The machining processes planned for the workpiece 10 therefore include a total of nine machining jobs, each of which requires at least two machining phases, i.e., a roughing and a subsequent pre-smoothing phase. Each phase again comprises several work steps for each machining job, where these work steps are again combined into so-called work cycles. The selection of the machining sequence, i.e., the order of the phases, of the work steps of a work cycle to be completed, and the work cycles per phase, depends on the selection of the machining strategy which again depends, among other things, on the number of required and available sinker electrodes of the different categories and on their life span. In the case at hand, the machine operator is primarily concerned with performing the total machining job on the workpiece 10 as quickly as possible, i.e., to avoid periods of standstill, and to utilize the available electrodes as best as possible, i.e., to use each of them to its wear limit. The number of available electrodes is limited, for example, by the storage capacity of an electrode changer of the die-sink erosion machine, where this electrode changer changes the used electrodes several times during the course of the overall machining job of a workpiece. FIGS. 2a and 2 b show a section of such an electrode changer with a total of twelve electrode holders 16 in positions P1 to P12. Several electrodes required for the machining of the workpiece 10 in FIG. 1 are so wide that they require more than one holder space in the electrode changer. This means that the shown electrode changer has only just space for a total of ten electrodes R1, R2, . . . R10 required for producing the two mold halves of FIG. 1. An optimum utilization of the electrode material is ensured if five sinker electrodes are used for the total machining of one mold half according to FIG. 1, i.e., three electrodes for producing the actual damper element die-sinks A to H, and two electrodes for the die-sink I of the connecting ring.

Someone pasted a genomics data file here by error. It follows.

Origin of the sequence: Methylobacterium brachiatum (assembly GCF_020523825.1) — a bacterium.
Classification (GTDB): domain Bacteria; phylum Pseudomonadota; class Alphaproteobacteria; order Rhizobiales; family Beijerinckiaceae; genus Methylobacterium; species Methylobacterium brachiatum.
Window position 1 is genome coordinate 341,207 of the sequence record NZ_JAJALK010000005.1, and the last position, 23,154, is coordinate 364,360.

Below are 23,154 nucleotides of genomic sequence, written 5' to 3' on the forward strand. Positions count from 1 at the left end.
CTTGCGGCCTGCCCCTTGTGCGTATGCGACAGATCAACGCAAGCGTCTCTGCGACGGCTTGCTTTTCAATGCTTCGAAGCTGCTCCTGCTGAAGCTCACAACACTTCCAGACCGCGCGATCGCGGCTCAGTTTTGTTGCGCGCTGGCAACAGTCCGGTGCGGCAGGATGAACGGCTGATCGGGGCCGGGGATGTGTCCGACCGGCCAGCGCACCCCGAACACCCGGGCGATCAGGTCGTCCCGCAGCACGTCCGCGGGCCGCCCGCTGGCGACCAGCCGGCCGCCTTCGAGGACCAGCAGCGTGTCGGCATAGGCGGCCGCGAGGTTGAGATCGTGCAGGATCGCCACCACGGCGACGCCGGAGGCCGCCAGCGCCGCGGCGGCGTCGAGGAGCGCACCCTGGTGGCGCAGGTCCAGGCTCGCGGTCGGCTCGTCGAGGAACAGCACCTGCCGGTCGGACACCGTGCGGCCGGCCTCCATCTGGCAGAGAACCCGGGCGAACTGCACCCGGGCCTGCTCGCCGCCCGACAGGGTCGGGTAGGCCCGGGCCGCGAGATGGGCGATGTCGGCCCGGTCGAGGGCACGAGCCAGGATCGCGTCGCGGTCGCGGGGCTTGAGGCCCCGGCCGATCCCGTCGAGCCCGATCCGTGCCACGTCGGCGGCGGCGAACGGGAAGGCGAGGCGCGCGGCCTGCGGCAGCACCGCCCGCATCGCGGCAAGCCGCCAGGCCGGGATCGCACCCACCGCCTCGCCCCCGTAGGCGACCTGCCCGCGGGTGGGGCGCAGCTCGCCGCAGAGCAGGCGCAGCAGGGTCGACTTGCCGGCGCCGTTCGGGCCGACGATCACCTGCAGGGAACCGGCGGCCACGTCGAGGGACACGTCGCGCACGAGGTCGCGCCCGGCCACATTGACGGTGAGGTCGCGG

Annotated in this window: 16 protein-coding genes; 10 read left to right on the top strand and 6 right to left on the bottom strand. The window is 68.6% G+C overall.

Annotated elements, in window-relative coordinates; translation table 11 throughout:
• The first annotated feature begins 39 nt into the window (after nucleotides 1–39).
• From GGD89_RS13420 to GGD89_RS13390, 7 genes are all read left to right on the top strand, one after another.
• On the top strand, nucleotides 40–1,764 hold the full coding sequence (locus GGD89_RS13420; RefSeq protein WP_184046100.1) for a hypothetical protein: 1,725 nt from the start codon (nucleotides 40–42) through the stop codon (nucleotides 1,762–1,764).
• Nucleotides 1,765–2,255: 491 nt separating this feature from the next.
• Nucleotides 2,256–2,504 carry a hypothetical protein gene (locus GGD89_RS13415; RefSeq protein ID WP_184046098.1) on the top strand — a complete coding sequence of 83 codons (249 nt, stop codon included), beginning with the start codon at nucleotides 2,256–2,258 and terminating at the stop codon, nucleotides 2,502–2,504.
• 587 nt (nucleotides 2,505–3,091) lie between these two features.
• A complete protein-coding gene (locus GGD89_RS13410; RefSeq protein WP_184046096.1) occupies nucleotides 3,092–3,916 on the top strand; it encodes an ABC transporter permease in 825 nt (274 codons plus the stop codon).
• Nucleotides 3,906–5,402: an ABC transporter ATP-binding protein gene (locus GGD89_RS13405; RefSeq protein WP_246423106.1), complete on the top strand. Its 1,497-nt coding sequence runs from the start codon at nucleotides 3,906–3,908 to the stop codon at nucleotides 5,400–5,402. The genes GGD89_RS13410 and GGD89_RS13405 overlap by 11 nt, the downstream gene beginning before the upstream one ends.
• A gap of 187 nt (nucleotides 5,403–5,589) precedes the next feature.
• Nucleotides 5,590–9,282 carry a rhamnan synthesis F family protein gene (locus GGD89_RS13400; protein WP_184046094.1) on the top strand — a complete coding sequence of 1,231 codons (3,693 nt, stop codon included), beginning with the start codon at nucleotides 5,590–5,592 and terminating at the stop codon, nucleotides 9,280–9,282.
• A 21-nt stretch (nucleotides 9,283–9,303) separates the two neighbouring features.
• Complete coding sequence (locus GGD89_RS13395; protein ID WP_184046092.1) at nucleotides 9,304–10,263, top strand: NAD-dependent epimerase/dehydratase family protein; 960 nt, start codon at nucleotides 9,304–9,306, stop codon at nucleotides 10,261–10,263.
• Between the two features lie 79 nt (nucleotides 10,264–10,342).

The controller of the die-sink erosion machine has an electrode administration system that records the current wear status of each electrode and changes it during the machining, if required. For this purpose, the life span of an electrode is predefined in the administration system, i.e., in the form of the maximum number of work cycles that can be performed for each phase of a special machining job. The electrode administration system is also provided with a counter device that continuously counts the number of work cycles completed and stores them in a memory of the administration system. If a specific electrode now reaches the maximum permissible number of work cycles, the electrode is excluded from the administration system either from further use, i.e., it is assigned the storage status “unusable”, or if possible the electrode is downgraded to another electrode category for use in another machining phase. In the latter case, the machine operator activates the option “Electrode movement with downgrading” in the electrode administration system, hereby setting the control device so that the pre-smoothing electrodes are automatically downgraded to roughing electrodes once they reach their wear limit and are used during the further course of the machining as such.